Providing Voters with Information on Politicians’ Performance in Benin
Researchers: Claire Adida (UC San Diego), Jessica Gottlieb (Texas A&M), Eric Kramon (George Washington University), Gwyneth McClendon (Harvard)
Through this study we hope to better understand the contexts under which information about politician performance affects citizens’ political behavior. The study is located in Benin where voters currently care little about how well members of parliment perform formal legislative activities and instead vote largely based on the provision of clientelistic constituency services. To the extent that national legislation is required for the effective provision of local public goods, voters should, in theory, want national representatives to be good legislators. We argue that voters and politicians in clientelistic countries like Benin are, however, in an equilibrium in which voters fail to coordinate on holding politicians responsible for poor legislative performance. The study will implement interventions aimed at shifting this equilibrium and changing the dimension along which voters hold politicians responsible, from constituency service to legislative performance.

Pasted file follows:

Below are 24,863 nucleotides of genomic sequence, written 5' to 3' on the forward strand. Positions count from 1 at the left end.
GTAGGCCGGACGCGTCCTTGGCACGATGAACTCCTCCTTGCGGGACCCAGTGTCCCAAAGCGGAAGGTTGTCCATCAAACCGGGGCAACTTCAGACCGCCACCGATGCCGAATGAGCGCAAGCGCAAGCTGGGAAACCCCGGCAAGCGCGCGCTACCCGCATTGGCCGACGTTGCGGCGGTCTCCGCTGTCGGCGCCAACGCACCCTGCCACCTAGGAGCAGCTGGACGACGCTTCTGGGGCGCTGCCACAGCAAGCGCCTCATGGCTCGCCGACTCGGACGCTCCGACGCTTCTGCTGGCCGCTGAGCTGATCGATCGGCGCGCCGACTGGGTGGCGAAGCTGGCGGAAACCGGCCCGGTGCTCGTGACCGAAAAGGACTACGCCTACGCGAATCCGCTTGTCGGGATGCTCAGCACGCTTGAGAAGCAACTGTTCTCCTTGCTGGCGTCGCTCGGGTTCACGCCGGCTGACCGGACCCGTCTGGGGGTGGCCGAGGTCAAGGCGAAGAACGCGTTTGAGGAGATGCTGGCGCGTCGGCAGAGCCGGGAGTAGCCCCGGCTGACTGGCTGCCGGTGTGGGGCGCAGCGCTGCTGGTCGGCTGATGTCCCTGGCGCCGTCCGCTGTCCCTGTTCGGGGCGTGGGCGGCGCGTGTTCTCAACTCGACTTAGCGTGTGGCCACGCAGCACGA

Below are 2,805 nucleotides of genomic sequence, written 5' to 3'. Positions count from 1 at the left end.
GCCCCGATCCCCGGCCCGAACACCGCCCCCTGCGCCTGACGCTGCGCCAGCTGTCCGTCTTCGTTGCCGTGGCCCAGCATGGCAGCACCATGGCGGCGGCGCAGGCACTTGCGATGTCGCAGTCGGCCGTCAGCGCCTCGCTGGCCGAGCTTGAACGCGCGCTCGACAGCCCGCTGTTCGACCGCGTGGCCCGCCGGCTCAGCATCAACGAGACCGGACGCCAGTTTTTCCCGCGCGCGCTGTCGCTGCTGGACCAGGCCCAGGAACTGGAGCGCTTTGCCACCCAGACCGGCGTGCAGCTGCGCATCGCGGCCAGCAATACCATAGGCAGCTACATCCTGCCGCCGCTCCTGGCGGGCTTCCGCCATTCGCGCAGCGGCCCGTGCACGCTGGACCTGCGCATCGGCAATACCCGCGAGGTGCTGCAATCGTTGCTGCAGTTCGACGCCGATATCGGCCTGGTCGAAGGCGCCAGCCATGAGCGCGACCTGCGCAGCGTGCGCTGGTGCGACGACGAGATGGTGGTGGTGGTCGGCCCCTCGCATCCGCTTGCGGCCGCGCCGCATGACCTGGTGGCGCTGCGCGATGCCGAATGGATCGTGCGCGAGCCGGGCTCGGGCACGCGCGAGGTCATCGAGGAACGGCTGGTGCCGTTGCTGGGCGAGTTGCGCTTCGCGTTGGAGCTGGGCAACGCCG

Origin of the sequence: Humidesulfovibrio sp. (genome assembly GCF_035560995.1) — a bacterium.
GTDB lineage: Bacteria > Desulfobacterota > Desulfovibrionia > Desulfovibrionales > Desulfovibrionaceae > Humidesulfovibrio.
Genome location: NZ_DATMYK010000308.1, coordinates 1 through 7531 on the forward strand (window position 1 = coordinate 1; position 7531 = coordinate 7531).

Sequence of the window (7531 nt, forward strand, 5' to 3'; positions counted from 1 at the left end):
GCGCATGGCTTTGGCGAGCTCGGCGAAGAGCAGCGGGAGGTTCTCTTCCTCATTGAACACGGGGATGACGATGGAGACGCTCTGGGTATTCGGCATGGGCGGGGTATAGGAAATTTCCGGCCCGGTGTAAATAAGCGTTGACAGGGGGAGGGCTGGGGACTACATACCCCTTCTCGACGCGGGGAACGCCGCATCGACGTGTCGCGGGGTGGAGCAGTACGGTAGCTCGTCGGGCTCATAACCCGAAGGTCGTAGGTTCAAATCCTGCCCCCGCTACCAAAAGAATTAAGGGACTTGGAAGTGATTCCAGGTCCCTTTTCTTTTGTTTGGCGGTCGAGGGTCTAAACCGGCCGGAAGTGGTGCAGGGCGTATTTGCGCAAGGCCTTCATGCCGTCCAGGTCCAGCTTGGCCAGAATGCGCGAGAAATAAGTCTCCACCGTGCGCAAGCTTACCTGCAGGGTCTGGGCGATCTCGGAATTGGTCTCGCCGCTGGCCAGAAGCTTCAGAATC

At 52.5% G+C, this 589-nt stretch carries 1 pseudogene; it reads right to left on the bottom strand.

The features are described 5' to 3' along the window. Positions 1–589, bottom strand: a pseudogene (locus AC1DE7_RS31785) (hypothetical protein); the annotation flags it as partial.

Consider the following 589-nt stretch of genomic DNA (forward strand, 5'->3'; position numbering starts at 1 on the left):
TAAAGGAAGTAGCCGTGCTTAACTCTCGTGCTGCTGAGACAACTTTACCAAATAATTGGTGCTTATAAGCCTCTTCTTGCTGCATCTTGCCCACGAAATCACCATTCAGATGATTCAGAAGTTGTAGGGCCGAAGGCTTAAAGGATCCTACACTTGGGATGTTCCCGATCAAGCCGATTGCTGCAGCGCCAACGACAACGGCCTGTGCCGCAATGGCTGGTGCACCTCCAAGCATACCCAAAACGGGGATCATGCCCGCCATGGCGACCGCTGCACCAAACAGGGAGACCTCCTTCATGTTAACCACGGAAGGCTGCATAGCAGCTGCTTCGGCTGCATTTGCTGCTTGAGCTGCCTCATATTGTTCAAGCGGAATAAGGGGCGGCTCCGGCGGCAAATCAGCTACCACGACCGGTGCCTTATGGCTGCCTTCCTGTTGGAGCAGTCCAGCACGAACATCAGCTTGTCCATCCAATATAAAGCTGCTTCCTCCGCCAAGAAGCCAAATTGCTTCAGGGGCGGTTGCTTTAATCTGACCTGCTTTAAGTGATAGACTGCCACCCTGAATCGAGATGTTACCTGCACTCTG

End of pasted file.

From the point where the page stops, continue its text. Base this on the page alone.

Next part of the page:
A two-armed experiment will vary both the type of information provided and whether the information is deemed common or private knowledge. In advance of the spring 2015 elections in Benin, the first intervention provides information about the implications of legislative performance for the provision of local public goods. The second intervention varies the intensity of treatment and thus whether voters know how other voters have been treated.The results of the study may provide invaluable evidence on the kinds of simple policy interventions that are easily scalable and that can change both voter expectations and their ability to coordinate around information. With increased political participation, the ultimate benefit for society is increased accountability in African politics.